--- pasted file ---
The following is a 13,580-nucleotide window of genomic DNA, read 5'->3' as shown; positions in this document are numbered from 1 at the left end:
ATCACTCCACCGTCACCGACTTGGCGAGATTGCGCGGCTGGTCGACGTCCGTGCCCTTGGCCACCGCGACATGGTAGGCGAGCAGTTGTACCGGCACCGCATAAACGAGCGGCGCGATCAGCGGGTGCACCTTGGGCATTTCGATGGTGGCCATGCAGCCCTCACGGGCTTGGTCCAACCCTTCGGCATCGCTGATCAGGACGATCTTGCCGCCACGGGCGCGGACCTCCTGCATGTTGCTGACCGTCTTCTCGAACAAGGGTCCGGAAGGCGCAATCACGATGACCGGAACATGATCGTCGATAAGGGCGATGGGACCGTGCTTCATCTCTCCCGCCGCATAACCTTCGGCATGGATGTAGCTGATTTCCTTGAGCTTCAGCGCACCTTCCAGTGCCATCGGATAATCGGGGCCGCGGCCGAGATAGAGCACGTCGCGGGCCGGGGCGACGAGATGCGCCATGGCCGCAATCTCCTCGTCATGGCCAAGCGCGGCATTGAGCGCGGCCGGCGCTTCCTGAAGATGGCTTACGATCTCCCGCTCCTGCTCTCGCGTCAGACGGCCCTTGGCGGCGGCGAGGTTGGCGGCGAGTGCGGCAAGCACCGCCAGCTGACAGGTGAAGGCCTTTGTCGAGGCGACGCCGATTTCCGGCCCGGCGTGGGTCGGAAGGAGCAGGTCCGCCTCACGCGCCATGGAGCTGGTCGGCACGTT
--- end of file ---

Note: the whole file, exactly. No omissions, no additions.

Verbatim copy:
The following is a 13,580-nucleotide window of genomic DNA, read 5'->3' as shown; positions in this document are numbered from 1 at the left end:
ATCACTCCACCGTCACCGACTTGGCGAGATTGCGCGGCTGGTCGACGTCCGTGCCCTTGGCCACCGCGACATGGTAGGCGAGCAGTTGTACCGGCACCGCATAAACGAGCGGCGCGATCAGCGGGTGCACCTTGGGCATTTCGATGGTGGCCATGCAGCCCTCACGGGCTTGGTCCAACCCTTCGGCATCGCTGATCAGGACGATCTTGCCGCCACGGGCGCGGACCTCCTGCATGTTGCTGACCGTCTTCTCGAACAAGGGTCCGGAAGGCGCAATCACGATGACCGGAACATGATCGTCGATAAGGGCGATGGGACCGTGCTTCATCTCTCCCGCCGCATAACCTTCGGCATGGATGTAGCTGATTTCCTTGAGCTTCAGCGCACCTTCCAGTGCCATCGGATAATCGGGGCCGCGGCCGAGATAGAGCACGTCGCGGGCCGGGGCGACGAGATGCGCCATGGCCGCAATCTCCTCGTCATGGCCAAGCGCGGCATTGAGCGCGGCCGGCGCTTCCTGAAGATGGCTTACGATCTCCCGCTCCTGCTCTCGCGTCAGACGGCCCTTGGCGGCGGCGAGGTTGGCGGCGAGTGCGGCAAGCACCGCCAGCTGACAGGTGAAGGCCTTTGTCGAGGCGACGCCGATTTCCGGCCCGGCGTGGGTCGGAAGGAGCAGGTCCGCCTCACGCGCCATGGAGCTGGTCGGCACGTT